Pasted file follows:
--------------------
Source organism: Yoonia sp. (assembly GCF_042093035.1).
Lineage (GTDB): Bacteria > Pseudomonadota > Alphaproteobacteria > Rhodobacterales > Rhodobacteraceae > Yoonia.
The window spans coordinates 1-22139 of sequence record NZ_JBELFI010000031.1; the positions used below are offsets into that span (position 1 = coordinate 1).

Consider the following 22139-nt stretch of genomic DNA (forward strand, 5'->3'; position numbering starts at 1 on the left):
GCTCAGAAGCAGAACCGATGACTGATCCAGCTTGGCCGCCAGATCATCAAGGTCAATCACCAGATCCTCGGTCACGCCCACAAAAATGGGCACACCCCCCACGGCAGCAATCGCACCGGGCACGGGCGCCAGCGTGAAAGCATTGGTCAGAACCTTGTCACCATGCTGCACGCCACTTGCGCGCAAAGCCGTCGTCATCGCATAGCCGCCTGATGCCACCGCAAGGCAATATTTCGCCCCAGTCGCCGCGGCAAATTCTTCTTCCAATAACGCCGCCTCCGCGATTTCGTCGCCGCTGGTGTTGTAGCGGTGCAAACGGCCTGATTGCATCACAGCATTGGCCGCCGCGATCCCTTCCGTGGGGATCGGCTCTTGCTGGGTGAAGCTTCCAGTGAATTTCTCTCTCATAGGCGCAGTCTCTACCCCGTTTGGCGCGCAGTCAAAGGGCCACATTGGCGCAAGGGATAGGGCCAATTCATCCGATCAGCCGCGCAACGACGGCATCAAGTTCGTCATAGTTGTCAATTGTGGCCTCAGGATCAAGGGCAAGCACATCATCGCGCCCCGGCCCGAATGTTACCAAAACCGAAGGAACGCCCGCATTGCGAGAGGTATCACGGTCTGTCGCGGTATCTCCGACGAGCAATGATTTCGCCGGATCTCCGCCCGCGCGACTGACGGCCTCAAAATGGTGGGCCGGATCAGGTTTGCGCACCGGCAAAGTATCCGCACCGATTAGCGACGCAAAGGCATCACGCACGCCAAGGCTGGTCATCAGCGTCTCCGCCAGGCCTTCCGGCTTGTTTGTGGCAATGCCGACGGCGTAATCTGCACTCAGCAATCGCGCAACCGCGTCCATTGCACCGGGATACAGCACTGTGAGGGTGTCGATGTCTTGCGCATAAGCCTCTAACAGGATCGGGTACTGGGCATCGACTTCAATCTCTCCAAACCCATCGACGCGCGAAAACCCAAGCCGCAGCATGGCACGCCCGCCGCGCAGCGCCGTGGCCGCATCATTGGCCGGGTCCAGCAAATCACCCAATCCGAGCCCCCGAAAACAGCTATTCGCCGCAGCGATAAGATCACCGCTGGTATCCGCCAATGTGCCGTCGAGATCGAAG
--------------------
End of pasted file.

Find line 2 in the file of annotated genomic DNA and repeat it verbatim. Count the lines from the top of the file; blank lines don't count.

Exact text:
Lineage (GTDB): Bacteria > Pseudomonadota > Alphaproteobacteria > Rhodobacterales > Rhodobacteraceae > Yoonia.